Frampton retired after loss to Jamel Herring, his legacy will go on for a long time yet.
Sometimes in sport a talent comes along that not only inspires the next generation of stars, but also inspires the generation beforehand. Last night a decorated career came to an end, will this be the end of Carl Frampton inside the sport of boxing? Or, will the man from Belfast take up coaching, managing or punditry? Only time will tell, but what we do know is 'The Jackal' has left a long and lasting impression.
Frampton, was born in Belfast in 1987, and grew up living amongst a torn nation which is famous for its struggles for the Irish natives for decades. The Irish, have a history of breeding steel-like gladiators with the likes of Steve Collins, Wayne McCullough and Barry McGuigan holding world championship honours, and Frampton has openly spoke about his admiration of McGuigan for being a symbol of peace during his fighting days. Frampton started his amateur career fighting out of the Midland Boxing Club in Tiger's Bay, and won his first title in 2003, at the age of 16, by winning the World Cadet Championships in Romania in the 46 kg category. He then went on to win the Irish National Championship in both 2005 (51 kg) and 2009 (57 kg) and also was a silver medalist in the European Championships in 2007 also in the 57 kg division.
Frampton finished his glittering amateur career with a record of 114 victories and 11 losses. The professional ranks came knocking on the door in 2009, and he made his debut against Sandor Szinavel on Sky Sports in a four round contest. In the opening round Frampton knocked down Szinavel, and knocked him down a further two times in the second round stopping the Hungarian. In December 2010, Frampton won his first professional title, the BBBofC Celtic super-bantamweight title, with a second-round TKO win over Scottish boxer Gavin Reid in the Ulster Hall in Belfast.
The show was promoted by Barry McGuigan and was shown live on Setanta Sports. This fight elevated Frampton from a prospect to a dangerman. On 22 September 2012, Frampton took on former two-time world champion Steve Molitor. The fight took place in the Odyssey Arena in Belfast. Frampton scored a sixth-round TKO and had the former champion on the canvas three times during the bout. After the fight, Frampton announced that he was "ready for a world title opportunity". His first world title opportunity came knocking on 6 September 2014 in a rematch against Kiko Martinez. Martinez was defending his IBF super-bantamweight title and the fight took place at the Titanic Quarter in Belfast. Frampton knocked Martinez down in the fifth round and won by unanimous decision, with two scores of 119-108 and one score of 118-111, winning his first world title and also taking his unbeaten streak to 18 victories with 13 of them being by way of knockout. Interviewed after the fight Frampton said "I've got the world title. I feel a bit emotional – it has been a long time coming, it has been a hard road."
Frampton moved up a weight class to fight the undefeated Mexican superstar, Léo Santa Cruz for the WBA (Super) featherweight title at the Barclays Centre in New York City on 30 July 2016. Frampton became the first ever two-division world champion in the history of Northern Ireland as he dethroned Santa Cruz, winning by majority decision. One judge scored it a 114-114 draw but the others made Frampton the winner, 116-112 and 117-111. One year later following this victory Frampton lost the rematch with Santa Cruz, and beat Horacio Garcia, Frampton still had dreams of a showdown infront of a raucous crowd at Windsor Park, while defending a world title. Them dreams did become a reality when he fought Luke Jackson in August 2018, but before this fight he faced Nonito Donaire. That fight took place on 21 April 2018 at the SSE Arena, Belfast. A month before the fight, it was announced that the WBO interim title would be at stake, and Frampton put on a defensive masterclass and beat Donaire in a unanimous decision, becoming the WBO interim champion. All three judges scored the fight 117-111 for Frampton. Once this fight was over, his dreams became a reality.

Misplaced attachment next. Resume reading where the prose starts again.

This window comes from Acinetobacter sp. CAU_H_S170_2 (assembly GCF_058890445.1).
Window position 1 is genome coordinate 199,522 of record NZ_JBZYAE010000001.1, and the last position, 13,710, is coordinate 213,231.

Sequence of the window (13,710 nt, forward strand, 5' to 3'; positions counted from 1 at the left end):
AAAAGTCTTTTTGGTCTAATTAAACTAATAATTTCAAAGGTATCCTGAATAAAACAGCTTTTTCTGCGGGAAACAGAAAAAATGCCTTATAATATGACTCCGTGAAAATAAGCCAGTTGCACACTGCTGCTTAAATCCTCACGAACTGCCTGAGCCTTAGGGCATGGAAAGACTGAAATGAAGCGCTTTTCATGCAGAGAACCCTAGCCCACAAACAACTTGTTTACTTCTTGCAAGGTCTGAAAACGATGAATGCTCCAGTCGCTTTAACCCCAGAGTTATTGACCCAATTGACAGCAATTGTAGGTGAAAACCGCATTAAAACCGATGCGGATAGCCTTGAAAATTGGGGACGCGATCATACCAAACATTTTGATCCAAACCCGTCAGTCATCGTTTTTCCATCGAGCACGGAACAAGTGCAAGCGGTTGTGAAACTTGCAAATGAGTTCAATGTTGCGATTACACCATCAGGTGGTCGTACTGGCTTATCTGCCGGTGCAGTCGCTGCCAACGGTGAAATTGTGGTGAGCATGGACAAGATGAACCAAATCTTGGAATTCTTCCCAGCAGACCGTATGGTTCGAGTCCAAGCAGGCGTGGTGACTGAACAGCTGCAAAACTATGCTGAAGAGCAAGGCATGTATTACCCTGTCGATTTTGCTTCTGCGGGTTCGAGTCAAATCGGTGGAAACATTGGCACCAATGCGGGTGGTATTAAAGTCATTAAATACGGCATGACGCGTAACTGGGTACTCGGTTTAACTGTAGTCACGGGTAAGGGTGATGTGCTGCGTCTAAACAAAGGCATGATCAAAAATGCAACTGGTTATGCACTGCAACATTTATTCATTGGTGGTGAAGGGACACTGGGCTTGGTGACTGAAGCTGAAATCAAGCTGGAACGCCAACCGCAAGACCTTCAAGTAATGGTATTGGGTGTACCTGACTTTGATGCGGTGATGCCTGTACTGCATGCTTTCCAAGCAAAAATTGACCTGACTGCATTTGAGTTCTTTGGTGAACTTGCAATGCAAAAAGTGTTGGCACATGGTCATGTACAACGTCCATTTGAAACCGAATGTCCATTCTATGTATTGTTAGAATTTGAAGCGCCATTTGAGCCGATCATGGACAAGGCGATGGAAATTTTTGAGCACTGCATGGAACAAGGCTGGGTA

Although a big name was targeted for his dream encounter, Frampton confirmed it would be unlikely and the fight would not be a world title fight. Frampton's opponent was confirmed to be unbeaten 33-year-old Australian boxer Luke Jackson with Frampton defending his WBO Interim title. Infront of 24,000 fans, Frampton dominated Jackson in stopping him in round 9 after his corner threw in the towel. After the fight, Frampton said, “This was unreal.
The atmosphere was special, the crowd was fantastic and they made my dream come true. It was unbelievable from start to finish.” In the latter stages of his career Frampton lost, battles with Josh Warrington and last night to Jamel Herring. He will always be remembered for his fighting spirit, and his transformation from a young boy to a striving and determined man. Frampton will be remembered as one of the greatest Irish fighters of all time, and will be remembered as a fighter who would try and unify an island. For me watching Carl Frampton's career as only a year older then him, and also having family who encountered the struggles in Northern Ireland, I can safely say he has had a glittering career and the emotion of last night's loss was to be felt by all watching.
One of my favourite fighters of all time was Steve Collins, and I will always remember 'The Jackal' as not sporting Idol but an inspiration to the Irish people. Let's hope he takes the time to evaluate his future endeavours, but future talents could earn a lot from him and fulfill their potential.